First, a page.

To optimally support the research strategy of the Advanced Research Initiative for Sustainable Energy (ARISE), we will adopt a matrix structure in which we have three sections of three teams each, organized according to technical expertise, and three subgroups organized to increase cross-project interactions. Each team leader, which will come from Directors of existing research centers on campus, will have the primary responsibility of ensuring that their team has the required resources and expertise to achieve the Initiative’s goals. At the same time the subgroup leaders will be primarily responsible for ensuring that research at each stage advance according to the Initiative’s goals. The three synergy team leaders that will be in charge of characterization, integration, and computation, respectively, and will provide guidance and support to the common research needs of each project at each stage. The central management team of the Initiative will consist of the director of the Initiative together with one team leader each from each project, each subgroup, and each synergy team. The management of ARISE will be supported by an advisory board consisting of esteemed and accomplished members of the energy research community, and by an office that coordinates the communication and outreach activities of the center.

Synergies and Competitive Advantage

Synergies with University and College Plans

This white paper proposal is the result of a combination of white paper proposals from four different colleges and the mission of the Initiative is in line with the goals in college plans. To reach the goal of Vision 2020, we must surpass at least one of the top ten public universities in the nation. Many of the submitters of this proposal have participated in multidisciplinary energy research proposals organized mainly by our competitors because we do not have the infrastructure to facilitate such efforts. The establishment of ARISE will coordinate the research endeavor in renewable energy in the University and will strengthen our competitiveness in renewable energy research. This effort may even give us an edge as one of the leading institutions in such an important research discipline, which may become the key to the next wave of technology revolution. In addition to the research advantages that we gain from the proposed Initiative, the following educational aspects emphasized in Vision 2020 can also be addressed:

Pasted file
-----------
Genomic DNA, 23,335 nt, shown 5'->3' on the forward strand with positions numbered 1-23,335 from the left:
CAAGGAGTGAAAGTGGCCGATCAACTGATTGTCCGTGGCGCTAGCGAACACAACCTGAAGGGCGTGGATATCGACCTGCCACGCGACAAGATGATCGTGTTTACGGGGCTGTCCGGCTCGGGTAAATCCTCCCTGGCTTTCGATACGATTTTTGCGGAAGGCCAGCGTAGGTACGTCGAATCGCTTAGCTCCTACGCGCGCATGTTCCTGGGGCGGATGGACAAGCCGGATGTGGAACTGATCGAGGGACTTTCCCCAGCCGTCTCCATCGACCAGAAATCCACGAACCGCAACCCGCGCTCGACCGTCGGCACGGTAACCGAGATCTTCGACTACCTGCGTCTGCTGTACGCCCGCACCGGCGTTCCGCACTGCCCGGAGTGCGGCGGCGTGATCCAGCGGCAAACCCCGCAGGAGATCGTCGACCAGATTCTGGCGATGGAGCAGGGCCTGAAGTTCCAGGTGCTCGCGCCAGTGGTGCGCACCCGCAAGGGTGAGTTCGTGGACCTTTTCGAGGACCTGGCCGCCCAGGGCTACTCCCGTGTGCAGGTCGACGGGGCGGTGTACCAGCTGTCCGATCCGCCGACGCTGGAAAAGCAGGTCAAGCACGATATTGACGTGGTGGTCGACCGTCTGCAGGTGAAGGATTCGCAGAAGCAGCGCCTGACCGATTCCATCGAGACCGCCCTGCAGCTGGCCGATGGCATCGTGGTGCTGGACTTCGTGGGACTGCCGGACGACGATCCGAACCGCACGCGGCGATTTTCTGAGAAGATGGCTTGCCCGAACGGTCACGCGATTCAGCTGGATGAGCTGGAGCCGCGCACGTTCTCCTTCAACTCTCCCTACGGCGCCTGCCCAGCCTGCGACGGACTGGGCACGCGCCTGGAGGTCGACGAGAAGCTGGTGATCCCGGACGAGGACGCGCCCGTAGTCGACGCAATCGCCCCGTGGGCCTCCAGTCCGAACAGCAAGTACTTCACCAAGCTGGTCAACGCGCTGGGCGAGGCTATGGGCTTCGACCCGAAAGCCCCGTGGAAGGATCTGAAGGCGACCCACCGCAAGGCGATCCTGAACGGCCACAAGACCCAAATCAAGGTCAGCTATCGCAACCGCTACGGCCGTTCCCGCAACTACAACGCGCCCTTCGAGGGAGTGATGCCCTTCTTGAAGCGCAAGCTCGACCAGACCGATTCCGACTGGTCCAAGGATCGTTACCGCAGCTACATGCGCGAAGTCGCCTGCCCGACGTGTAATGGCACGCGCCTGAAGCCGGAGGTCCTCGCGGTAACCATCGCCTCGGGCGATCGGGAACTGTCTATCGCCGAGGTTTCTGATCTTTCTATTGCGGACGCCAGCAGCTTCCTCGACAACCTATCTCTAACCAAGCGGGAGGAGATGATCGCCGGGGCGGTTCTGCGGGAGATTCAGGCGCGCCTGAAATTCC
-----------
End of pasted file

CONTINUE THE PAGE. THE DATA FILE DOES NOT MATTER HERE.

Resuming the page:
(1) Vision 2020 goal: Increase diversity and globalization, Imperative 6
The NSF-REU programs in participating departments have established a network for recruiting students from southwest Texas, including minority-serving institutions such as UT Pan American, TAMU-Kingsville, TAMU-Corpus Christi and Prairie View A&M. These activities help increase opportunities for students from underrepresented groups to participate in research programs in College Station. The NSF GK-12 programs in participating departments have also established excellent interactions with local schools in Bryan/College Station which provide outstanding outreach opportunities. Expanding on these programs, we will seek to disseminate the importance of developing new energy resources and the excitement of science and technology in this area to young aspiring students that potentially will major in mathematics, science, and engineering. The submitters of the proposal have already established collaborations with international partners worldwide. In the proposed Initiative, we will seek funds through the Outreach and Communication Committee of ARISE to establish student exchange programs with the world’s top energy research programs to enhance the international experience of our students in the renewable energy field.

(2) Vision 2020 goal: Improve undergraduate and graduate programs, imperatives 2 and 3
We will build on the proposed projects that will lead to not only scientific discovery and new technology but also pedagogical innovation for training of new interdisciplinary researchers in renewable energy. This will be accomplished through developments of new interdisciplinary curricula that not only train students broadly in the science and engineering required by interdisciplinary developments, but also teach them how these challenges will impact industry, global markets, and the ever developing energy needs of other countries.


Potential Texas A&M Competitive Advantage

Among the six best public universities defined in Vision 2020, the California schools (UC Berkeley, UCLA, and UC San Diego) are leading the way in renewable energy research. For instance, UC Berkeley has established a Center for Energy and Environmental Innovation. Recently, UC Berkeley, in partnership with the Lawrence Berkeley National Laboratory and the University of Illinois, won an international competition sponsored by the global energy firm BP to lead the Energy Biosciences Institute, an unprecedented $500 million research effort to develop new sources of energy and reduce the impact of energy consumption on the environment. Compared to Berkeley, we have the following potential advantages: